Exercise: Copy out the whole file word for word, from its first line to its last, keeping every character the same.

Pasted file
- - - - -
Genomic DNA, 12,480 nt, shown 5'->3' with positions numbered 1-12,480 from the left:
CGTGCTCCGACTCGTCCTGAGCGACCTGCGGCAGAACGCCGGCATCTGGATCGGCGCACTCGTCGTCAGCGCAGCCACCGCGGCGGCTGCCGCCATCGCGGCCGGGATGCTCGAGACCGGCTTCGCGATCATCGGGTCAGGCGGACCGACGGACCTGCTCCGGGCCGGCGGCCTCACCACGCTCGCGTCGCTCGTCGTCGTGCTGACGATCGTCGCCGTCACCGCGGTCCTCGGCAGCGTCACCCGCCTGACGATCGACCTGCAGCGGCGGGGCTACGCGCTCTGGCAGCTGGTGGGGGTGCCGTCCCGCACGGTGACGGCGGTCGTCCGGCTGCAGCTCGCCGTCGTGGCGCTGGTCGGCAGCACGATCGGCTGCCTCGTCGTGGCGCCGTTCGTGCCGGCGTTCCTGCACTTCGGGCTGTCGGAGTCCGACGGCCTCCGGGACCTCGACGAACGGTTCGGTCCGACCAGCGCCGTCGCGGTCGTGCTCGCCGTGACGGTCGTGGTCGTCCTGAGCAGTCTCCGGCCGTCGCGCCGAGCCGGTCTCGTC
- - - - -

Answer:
Genomic DNA, 12,480 nt, shown 5'->3' with positions numbered 1-12,480 from the left:
CGTGCTCCGACTCGTCCTGAGCGACCTGCGGCAGAACGCCGGCATCTGGATCGGCGCACTCGTCGTCAGCGCAGCCACCGCGGCGGCTGCCGCCATCGCGGCCGGGATGCTCGAGACCGGCTTCGCGATCATCGGGTCAGGCGGACCGACGGACCTGCTCCGGGCCGGCGGCCTCACCACGCTCGCGTCGCTCGTCGTCGTGCTGACGATCGTCGCCGTCACCGCGGTCCTCGGCAGCGTCACCCGCCTGACGATCGACCTGCAGCGGCGGGGCTACGCGCTCTGGCAGCTGGTGGGGGTGCCGTCCCGCACGGTGACGGCGGTCGTCCGGCTGCAGCTCGCCGTCGTGGCGCTGGTCGGCAGCACGATCGGCTGCCTCGTCGTGGCGCCGTTCGTGCCGGCGTTCCTGCACTTCGGGCTGTCGGAGTCCGACGGCCTCCGGGACCTCGACGAACGGTTCGGTCCGACCAGCGCCGTCGCGGTCGTGCTCGCCGTGACGGTCGTGGTCGTCCTGAGCAGTCTCCGGCCGTCGCGCCGAGCCGGTCTCGTC